Okay. In that case you have a LOT of choices. Setting up a VPN would be one
of the better choices -- IF the routers at both ends (I'm assuming you're
using a router at home, too.) are capable of it. I'm afraid it's unlikely
that you'll be able to get the process nailed down on the newsgroup. There
can be a LOT of steps, and they vary with the equipment you're using.
In general you need to learn how to set up port forwarding on your routers.
You'll also need to learn whether your work routers IP address is fixed or
dynamically assigned. If dynamically assigned you'll have to make use of a
service to keep your home PC apprised of the current address of the router at
work -- so that it can find it. Then the port forwarding makes it possible to
make it past the Netgear router's Network Address Translation (NAT) to get to
the resources on the work PC. You could just make shares available, or you
could log on to the work PC by enabling remote desktop connection. Or you
could go the low, and very dangerous, route and just stick the work machine
in the DMZ of the router (if it has one). This would be, in my opinion, a
VERY bad idea -- but it works for some people if there are absolutely no
security concerns with respect to the data or the PC being put at risk. (The
ONLY reason I'm really mentioning this is that you might hear that suggestion
from someone else, and I want you to know that it is the way NOT to do what
you want to do.)
First, I suggest lookining here:
Read the whole thing carefully so that you really understand it. It's
actually a pretty good overview, and you will be best served by understanding
the basic principles before diving in to the nitty gritty.
Then you need to do the basic research on what your specific router at work
is capable of. It is likely that the only real stumbling block will be
figuring out how to manage the router at work into letting you do what you
want to do. The router at home should be no problem because it will allow a
return from any process on any port that you send OUT through it. (That's the
basic idea of NAT.) If the router at work supports VPN then you definitely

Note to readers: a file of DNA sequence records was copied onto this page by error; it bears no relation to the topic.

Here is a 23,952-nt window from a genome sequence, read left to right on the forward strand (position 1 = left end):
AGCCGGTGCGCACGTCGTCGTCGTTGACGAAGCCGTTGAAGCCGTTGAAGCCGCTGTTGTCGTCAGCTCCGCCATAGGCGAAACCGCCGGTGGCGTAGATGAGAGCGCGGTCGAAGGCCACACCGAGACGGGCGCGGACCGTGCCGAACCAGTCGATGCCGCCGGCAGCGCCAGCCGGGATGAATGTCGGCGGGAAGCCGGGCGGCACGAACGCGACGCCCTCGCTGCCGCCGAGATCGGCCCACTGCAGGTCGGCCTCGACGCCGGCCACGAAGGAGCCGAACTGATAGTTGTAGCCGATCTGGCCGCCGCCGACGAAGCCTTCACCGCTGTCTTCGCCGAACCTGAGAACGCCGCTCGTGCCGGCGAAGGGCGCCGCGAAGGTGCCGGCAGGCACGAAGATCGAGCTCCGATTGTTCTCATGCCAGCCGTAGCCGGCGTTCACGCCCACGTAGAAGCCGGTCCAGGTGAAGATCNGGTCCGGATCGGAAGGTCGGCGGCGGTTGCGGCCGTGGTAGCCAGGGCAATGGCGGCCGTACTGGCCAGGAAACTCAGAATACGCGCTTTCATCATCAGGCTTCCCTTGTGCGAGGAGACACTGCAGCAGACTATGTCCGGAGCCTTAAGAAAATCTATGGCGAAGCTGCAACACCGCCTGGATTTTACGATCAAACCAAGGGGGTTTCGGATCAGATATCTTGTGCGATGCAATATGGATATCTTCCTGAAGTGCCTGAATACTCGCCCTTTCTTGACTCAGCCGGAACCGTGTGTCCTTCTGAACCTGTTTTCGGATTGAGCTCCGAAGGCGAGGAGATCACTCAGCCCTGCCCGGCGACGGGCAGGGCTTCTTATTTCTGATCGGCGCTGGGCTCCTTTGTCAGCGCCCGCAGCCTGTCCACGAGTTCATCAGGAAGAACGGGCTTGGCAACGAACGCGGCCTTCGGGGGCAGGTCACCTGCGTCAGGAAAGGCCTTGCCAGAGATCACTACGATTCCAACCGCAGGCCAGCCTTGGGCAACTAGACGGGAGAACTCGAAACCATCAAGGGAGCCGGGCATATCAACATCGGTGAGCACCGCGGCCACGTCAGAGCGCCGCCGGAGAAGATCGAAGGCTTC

should consider that as your first and best choice. When configuring go for
the gold, security-wise. Otherwise, use a USB key. And, yes, I am serious. If
you leave that PC at work hanging out in the open it will be compromised, and
I'm not sure, but I suspect that Netgear probably has forums for
user-to-user support. Most manufacturers of networking gear do have such
forums, and the most precise answers about how to set up a particular router
for a particular use will probably be found there -- except in the unlikely
case that the manual that came with the router is a good one. The consumer
grade routers often come with manuals that are a little light on explanations
with respect to advanced configurations. If it's a higher end router then you
may very well have the answers in the manual.
> We do not have anyone who manages our network. What kind of specs do I need.
> We are a small printing company. We have 5 pcs and 1 mac networked though
> Netgear router. There are only two people who use the computers. I wish we
> had an IT Dept., but unfortunately I am it. I know quite a bit about
> operating a computer but very little about networking and remote access.
> "jimmuh" wrote:
> > If the computer at work is on a network you are going to want to talk with
> > the people who manage that network. They will have to set you up with a
> > solution, if one is to be had. Since their primary duty to the company is to
> > maintain the functionality and security of that network, don't be surprised
> > if they are less than cooperative. There are many pitfalls to establishing
> > communications between employees' systems at home and resources on the
> > company network. It can be done, and fairly securely, but not without some
> > considerable effort on their part -- depending upon the configuration of that
> > network.
> > If your situation is different from what I have surmised -- like you just
> > have your own standalone system at work connected to the Internet by
> > broadband or what-have-you then you should post back with specific
> > information so someone can try to help you.
> > "LJuliet97" wrote:
> > > I am pretty unexperienced about networking but I am trying to be able to use
> > > one of my vista ultimate computers to get files off another vista ultimate
> > > computer at my work over the internet. We do not have a VPN. I am not sure
> > > how to set one up or even if this is my best way of doing it. Any info you
> > > can give me would be greatly appreciated.